That said, there are some clear benefits to returning to an old job, including:
Maintaining some consistency and continuity in your life while negotiating recovery
Going back to a job you already know how to do, which could lessen the stress of onboarding at a new job while also managing recovery at work
Engaging in pre-existing work relationships and friendships, and related professional supports
Making good use of established benefits, sick days and health insurance
Getting another shot at a job you conducted before entering recovery could instill feelings of motivation, ambition and hopefulness
How to find a job while in recovery
If you’re newly sober and you do not have a pre-existing job to return to, or if the career you had is no longer available to you, finding work while in recovery can be a daunting task. “Finding work when you’re in early recovery can be difficult. If you’ve got a felony conviction it can feel like nobody wants to take a chance on you, which can be tough. But there are options, you just really need to have a sense of purpose and humility when re-entering the workforce,” says Schwartz.
If you feel like you’re starting over in your career and the mere thought of going back to work overwhelms you, consider taking a step-by-step approach to your professional goals as you navigate working in recovery. It may mean getting a lower paying, entry-level job in the meantime as you work your way toward your longer-term goals. It can be helpful to utilize time management and organizational tools such as a planner or mobile phone app that assists you with setting short-, medium-, and long-term goals. This can help you organize your time in the present while also giving you the ability to map out your career trajectory, and the steps you need to take to get there.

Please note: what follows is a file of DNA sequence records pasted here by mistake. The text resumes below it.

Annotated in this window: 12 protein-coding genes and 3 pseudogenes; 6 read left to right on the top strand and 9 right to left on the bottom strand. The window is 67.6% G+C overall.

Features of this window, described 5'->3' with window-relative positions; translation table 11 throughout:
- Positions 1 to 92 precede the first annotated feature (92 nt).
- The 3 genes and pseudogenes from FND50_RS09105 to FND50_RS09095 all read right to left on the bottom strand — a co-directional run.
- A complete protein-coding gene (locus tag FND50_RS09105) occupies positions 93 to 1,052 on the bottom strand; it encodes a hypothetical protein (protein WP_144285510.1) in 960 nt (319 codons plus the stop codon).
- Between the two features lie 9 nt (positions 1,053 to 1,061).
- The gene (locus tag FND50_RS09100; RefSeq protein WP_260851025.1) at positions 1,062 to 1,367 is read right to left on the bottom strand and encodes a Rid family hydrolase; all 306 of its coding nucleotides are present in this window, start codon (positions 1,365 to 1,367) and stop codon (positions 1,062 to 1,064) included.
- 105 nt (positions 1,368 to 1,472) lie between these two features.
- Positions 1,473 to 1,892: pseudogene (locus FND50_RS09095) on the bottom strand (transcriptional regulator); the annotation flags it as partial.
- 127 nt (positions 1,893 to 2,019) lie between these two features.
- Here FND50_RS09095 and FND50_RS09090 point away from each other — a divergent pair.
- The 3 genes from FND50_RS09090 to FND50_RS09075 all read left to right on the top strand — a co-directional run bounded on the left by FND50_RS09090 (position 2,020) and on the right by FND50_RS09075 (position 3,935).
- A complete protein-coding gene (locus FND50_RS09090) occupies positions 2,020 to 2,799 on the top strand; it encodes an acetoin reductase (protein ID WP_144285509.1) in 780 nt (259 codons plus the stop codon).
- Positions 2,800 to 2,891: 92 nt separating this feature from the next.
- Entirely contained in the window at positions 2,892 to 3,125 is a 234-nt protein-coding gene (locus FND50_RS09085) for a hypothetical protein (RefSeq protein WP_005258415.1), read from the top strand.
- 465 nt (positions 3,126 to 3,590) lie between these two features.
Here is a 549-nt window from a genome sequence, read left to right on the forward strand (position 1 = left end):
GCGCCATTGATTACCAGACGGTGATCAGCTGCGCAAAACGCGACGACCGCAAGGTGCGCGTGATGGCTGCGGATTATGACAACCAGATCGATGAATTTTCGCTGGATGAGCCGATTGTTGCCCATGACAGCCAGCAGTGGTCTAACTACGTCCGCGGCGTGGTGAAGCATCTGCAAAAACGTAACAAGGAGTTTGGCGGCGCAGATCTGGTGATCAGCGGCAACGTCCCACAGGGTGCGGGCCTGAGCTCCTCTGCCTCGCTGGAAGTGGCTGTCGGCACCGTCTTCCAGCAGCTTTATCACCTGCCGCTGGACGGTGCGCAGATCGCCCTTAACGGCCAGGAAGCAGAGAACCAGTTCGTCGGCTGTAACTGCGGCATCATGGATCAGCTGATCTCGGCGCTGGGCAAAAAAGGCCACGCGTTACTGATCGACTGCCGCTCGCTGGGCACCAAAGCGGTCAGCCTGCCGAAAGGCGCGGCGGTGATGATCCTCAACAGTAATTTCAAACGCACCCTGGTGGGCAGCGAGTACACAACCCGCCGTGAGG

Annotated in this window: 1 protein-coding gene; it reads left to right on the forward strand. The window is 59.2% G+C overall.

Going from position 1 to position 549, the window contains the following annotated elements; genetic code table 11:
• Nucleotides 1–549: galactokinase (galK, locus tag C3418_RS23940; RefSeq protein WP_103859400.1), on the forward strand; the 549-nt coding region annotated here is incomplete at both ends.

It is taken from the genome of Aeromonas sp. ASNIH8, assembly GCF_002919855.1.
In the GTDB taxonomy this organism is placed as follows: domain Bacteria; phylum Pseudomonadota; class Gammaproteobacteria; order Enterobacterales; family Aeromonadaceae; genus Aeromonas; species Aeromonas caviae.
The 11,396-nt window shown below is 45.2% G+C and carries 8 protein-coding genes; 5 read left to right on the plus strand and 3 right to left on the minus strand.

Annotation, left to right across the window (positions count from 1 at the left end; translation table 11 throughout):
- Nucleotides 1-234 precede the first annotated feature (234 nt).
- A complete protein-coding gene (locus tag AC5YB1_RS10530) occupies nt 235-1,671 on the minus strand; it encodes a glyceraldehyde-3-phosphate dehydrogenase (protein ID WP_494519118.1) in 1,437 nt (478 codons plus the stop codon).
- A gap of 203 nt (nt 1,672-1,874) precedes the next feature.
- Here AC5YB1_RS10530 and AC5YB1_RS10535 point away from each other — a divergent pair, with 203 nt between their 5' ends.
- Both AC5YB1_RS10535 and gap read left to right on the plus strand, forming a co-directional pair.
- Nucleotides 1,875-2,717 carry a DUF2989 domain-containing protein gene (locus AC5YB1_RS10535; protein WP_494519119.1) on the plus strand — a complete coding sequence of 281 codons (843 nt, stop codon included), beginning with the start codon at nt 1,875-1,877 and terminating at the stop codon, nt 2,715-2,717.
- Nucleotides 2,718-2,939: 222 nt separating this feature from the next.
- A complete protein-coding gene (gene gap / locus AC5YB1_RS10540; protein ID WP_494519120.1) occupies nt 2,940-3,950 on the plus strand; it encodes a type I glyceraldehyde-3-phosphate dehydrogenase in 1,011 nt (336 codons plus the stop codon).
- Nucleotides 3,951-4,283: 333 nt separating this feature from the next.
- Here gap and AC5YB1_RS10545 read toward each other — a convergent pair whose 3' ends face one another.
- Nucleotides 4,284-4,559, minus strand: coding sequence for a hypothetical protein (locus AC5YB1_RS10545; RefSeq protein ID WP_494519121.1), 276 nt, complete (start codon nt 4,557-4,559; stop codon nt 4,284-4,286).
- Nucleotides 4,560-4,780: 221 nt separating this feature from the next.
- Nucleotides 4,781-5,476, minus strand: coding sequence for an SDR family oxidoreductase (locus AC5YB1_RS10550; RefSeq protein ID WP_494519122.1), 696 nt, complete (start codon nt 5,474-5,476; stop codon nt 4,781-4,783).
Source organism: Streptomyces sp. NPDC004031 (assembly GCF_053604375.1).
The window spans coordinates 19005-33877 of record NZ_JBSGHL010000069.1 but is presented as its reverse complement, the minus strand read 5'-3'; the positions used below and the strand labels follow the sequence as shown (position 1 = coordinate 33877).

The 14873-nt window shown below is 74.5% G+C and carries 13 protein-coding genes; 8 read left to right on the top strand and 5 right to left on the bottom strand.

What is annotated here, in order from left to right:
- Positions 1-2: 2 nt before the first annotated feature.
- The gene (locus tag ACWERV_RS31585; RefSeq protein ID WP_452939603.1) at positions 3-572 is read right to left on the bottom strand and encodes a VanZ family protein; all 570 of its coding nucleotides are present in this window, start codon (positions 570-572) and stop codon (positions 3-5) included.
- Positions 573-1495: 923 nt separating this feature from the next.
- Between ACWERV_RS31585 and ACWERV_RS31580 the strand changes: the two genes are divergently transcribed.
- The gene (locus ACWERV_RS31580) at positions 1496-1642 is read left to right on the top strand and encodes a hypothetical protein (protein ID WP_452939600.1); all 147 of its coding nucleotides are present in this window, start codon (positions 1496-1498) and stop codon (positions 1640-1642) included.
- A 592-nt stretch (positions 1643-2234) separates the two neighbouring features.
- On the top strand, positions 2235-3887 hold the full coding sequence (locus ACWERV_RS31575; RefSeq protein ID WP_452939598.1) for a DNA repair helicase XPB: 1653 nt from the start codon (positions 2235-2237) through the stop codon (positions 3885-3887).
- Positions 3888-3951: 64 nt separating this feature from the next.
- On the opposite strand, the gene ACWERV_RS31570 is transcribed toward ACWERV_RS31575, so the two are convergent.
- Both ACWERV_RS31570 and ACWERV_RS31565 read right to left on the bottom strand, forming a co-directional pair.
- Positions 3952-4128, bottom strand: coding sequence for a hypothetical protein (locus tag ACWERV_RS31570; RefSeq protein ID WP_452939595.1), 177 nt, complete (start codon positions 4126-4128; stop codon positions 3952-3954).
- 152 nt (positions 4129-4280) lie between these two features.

“Humility is an operative word,” says Schwartz. “I’ve seen PhD doctors early in recovery working at Starbucks and telling me that it was the best thing they ever did, because it gave them structure and a sense of purpose.”
Schwartz also recommends exploring options for job skills training, resume writing and navigating the interview process. In fact, some addiction treatment centers and sober living facilities offer these resources to their clients, knowing how vital working through recovery can be to achieve long-term sobriety.
Jobs to consider while in recovery
Even though millions of Americans are in recovery, there is still a stigma associated with drug and alcohol addiction, which can make it seem as though many professional doors are closed to you. This simply isn’t the case: There are a number of employers both large and small who recognize the widespread nature of addiction, and who offer Employee Assistance Programs specifically designed to support their employees in recovery.